page header image

Your Happy Pet: Dogs That Fear Noises

Original Publication Date: June 23, 2014
By C. Sue Furman, Ph.D.

Some dogs sleep through thunder, fireworks and other unexpected loud noises, like a vacuum cleaner. Many dogs, however, overreact to the same sounds or even panic at seemingly inconsequential disturbances, like a squeaky door or a flyswatter.

Sensitivity to sound or noise phobia is a fairly common problem. Dogs of all breeds are susceptible, although noise phobia occurs more frequently in herding breeds.

There is a genetic component to the problem. Offspring with a noise-phobic parent is predisposed to the condition but may deal with noise in a perfectly normal manner.

Experts agree there is no single cause for noise phobia. The fearful reaction to a sound may be associated with a certain occurrence in a dog's life in which loud noises played a role.

A puppy that is not exposed to a certain noise, like thunder, during the critical socialization period - between 4 to 14 weeks old - may feel traumatized upon hearing thunder at a later age. Some dogs are simply timid and may be startled by unexpected loud sounds.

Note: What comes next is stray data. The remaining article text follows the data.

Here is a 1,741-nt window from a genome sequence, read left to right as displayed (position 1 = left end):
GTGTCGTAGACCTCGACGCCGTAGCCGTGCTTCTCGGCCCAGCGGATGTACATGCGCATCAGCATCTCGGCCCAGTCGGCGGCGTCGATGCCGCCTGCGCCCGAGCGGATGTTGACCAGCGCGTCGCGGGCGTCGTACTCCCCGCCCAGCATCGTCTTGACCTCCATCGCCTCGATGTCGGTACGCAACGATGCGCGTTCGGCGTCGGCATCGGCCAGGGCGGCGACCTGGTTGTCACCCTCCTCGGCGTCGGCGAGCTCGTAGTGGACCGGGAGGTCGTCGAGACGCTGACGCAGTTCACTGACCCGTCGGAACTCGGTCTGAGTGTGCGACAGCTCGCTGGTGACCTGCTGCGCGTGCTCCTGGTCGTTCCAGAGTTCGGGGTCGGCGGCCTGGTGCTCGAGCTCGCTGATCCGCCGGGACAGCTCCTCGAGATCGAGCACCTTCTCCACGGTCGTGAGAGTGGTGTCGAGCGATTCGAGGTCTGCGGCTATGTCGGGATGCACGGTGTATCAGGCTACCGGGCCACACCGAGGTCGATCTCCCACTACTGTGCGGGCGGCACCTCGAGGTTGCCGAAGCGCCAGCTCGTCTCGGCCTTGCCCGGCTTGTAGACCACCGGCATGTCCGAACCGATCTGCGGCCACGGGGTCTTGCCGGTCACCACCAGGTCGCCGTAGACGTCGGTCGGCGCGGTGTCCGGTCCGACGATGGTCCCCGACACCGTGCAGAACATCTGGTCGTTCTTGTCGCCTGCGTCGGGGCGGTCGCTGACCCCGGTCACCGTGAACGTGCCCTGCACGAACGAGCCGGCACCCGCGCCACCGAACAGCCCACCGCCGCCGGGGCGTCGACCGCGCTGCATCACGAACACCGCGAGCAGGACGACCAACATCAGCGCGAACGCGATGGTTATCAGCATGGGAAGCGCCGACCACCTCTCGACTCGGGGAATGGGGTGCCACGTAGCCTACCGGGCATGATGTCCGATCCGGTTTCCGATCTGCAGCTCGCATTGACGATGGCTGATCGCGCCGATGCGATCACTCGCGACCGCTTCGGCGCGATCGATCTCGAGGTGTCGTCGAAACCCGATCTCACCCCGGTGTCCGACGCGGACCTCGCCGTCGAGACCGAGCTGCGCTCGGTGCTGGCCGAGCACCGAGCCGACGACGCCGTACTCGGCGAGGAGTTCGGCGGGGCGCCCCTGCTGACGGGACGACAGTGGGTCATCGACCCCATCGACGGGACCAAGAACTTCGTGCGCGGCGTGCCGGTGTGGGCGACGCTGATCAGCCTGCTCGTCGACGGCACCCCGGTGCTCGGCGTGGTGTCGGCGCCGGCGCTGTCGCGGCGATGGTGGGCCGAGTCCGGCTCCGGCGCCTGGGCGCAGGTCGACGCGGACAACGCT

In other cases, there is no obvious trigger.

A fearful noise phobic dog may seek out his human companion for comfort.

Others react to loud noises with excessive panting, drooling, hiding, pacing, tremors, whining, urinating or barking.

In extreme cases, a dog may try to escape the noise by chewing through walls, jumping out of windows or running away.

Remember that dogs are pack animals, and your pet views you as alpha or leader of the pack. It will take its cues from you; so, stay calm.

A normal reaction on your part will be to comfort a frightened dog with pets and kind phrases like, "You're OK." That is exactly what you should not do because your dog associates these actions with good behavior.

Your attempt to comfort reinforces its reaction to noise as a good behavior.

That doesn't mean you should not touch your dog. Allow it to lean on you, put gentle continuous pressure on it with your hands or wrap it in a commercially available thundershirt to give it a sense of security. Pleasant sounds, like the TV or soothing music, may calm a pet by distracting its attention from the disturbing noise. In severe cases, consult your veterinarian, who may prescribe medication to calm your dog during periods of distress.

Don't plan to cure noise phobia. It will not go away. Set a realistic goal of decreasing your dog's reaction to noise.

Storm season and July 4 may be difficult for noise-phobic dogs. Be understanding. Remain calm, keep your pet calm, and remember this too shall pass.

Sue Furman, Ph.D, has published two books and a DVD on canine massage and teaches classes in pet massage, acupressure, first aid and CPR. See her schedule and submit questions at